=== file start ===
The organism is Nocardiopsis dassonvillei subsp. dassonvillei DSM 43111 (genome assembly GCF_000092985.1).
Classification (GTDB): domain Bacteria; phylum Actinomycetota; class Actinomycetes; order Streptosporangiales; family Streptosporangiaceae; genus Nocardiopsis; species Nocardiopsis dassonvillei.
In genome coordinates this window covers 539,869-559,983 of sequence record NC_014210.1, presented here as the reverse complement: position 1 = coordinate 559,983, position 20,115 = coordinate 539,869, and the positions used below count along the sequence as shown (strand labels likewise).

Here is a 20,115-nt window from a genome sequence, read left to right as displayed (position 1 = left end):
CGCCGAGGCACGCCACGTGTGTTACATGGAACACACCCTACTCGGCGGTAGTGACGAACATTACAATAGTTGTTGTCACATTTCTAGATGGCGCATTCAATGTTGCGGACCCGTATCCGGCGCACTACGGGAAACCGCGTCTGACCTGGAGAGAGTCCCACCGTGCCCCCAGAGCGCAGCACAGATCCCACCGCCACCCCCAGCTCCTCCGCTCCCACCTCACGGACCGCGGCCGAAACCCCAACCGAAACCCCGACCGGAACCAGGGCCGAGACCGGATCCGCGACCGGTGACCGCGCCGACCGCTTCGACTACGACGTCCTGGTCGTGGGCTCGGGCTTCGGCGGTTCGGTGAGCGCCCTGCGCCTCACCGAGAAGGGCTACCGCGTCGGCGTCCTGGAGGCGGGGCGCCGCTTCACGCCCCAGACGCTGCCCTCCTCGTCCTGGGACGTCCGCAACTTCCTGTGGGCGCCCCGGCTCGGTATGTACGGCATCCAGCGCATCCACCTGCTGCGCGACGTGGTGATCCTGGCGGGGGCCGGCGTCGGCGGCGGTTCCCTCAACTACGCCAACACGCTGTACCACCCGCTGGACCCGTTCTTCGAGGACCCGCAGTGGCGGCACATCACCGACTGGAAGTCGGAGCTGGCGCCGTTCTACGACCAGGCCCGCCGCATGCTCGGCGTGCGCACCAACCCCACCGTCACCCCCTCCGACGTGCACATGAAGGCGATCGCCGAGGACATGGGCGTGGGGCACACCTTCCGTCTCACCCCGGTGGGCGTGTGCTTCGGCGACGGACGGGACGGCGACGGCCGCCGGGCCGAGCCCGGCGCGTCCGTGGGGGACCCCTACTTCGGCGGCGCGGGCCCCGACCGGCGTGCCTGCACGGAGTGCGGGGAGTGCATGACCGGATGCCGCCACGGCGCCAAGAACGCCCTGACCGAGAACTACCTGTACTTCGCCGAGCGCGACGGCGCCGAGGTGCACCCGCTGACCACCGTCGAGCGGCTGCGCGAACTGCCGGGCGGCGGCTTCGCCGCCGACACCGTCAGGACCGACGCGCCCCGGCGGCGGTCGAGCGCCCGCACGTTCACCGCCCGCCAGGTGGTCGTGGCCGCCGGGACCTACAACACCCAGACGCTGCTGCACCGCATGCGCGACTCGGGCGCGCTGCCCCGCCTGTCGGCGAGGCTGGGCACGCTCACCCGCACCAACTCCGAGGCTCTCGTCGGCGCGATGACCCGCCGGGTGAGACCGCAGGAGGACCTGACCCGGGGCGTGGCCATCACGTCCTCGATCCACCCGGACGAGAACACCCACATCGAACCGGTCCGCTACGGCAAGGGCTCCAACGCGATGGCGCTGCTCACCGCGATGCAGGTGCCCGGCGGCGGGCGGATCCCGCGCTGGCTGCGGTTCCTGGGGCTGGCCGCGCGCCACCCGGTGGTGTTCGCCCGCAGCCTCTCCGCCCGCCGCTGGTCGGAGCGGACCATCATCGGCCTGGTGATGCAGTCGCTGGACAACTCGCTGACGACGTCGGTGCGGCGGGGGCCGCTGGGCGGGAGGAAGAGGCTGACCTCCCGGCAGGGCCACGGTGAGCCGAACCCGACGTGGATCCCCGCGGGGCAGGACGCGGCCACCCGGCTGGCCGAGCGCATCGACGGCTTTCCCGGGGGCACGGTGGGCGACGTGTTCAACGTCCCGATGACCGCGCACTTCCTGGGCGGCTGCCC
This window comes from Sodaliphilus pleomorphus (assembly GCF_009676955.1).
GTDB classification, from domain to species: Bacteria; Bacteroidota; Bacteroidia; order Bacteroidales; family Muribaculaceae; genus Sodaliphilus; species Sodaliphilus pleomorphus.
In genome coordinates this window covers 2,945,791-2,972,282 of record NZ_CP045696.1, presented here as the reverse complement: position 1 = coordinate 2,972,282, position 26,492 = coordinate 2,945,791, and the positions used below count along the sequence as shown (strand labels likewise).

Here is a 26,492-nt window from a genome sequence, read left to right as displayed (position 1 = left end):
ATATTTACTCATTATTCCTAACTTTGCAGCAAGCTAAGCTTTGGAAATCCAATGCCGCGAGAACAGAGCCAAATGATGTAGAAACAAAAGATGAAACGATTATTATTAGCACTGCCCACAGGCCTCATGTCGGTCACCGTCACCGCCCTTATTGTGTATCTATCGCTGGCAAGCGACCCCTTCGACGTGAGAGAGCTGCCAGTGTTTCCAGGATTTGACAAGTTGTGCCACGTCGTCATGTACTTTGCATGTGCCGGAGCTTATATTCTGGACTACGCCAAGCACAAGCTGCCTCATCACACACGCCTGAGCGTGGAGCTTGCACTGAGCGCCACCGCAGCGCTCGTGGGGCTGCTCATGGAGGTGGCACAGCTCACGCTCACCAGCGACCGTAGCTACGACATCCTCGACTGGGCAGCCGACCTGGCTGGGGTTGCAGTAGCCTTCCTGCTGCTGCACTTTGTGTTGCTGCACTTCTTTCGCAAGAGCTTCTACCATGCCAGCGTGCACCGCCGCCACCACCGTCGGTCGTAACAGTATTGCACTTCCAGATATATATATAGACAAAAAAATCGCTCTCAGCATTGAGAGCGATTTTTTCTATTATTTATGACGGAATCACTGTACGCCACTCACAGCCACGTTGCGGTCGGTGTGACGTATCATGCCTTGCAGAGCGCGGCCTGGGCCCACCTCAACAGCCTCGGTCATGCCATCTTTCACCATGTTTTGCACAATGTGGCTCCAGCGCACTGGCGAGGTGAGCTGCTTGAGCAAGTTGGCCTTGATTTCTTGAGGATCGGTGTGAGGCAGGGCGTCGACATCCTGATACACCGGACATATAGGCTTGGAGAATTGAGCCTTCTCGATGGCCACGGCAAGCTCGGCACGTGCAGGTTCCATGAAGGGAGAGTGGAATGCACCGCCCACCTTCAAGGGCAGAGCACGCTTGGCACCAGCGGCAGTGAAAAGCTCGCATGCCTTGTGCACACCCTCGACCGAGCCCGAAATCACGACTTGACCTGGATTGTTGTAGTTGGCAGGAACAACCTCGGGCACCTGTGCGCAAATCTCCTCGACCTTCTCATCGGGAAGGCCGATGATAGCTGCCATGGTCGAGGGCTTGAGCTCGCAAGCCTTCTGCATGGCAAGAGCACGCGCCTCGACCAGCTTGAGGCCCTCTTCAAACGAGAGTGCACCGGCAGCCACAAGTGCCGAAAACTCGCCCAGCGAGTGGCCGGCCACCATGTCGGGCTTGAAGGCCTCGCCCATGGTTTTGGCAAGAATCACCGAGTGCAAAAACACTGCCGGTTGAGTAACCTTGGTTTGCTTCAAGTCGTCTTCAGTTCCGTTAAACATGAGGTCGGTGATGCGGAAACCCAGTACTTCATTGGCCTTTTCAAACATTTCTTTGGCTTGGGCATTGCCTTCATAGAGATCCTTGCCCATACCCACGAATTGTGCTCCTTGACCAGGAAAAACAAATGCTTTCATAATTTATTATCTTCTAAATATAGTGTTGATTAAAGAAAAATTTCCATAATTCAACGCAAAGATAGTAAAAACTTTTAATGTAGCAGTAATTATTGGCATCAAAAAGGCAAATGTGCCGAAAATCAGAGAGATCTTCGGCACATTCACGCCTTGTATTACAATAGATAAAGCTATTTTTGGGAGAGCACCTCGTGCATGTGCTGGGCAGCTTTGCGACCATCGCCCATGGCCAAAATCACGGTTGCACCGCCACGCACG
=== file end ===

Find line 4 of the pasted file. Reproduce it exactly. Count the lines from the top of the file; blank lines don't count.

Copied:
Here is a 20,115-nt window from a genome sequence, read left to right as displayed (position 1 = left end):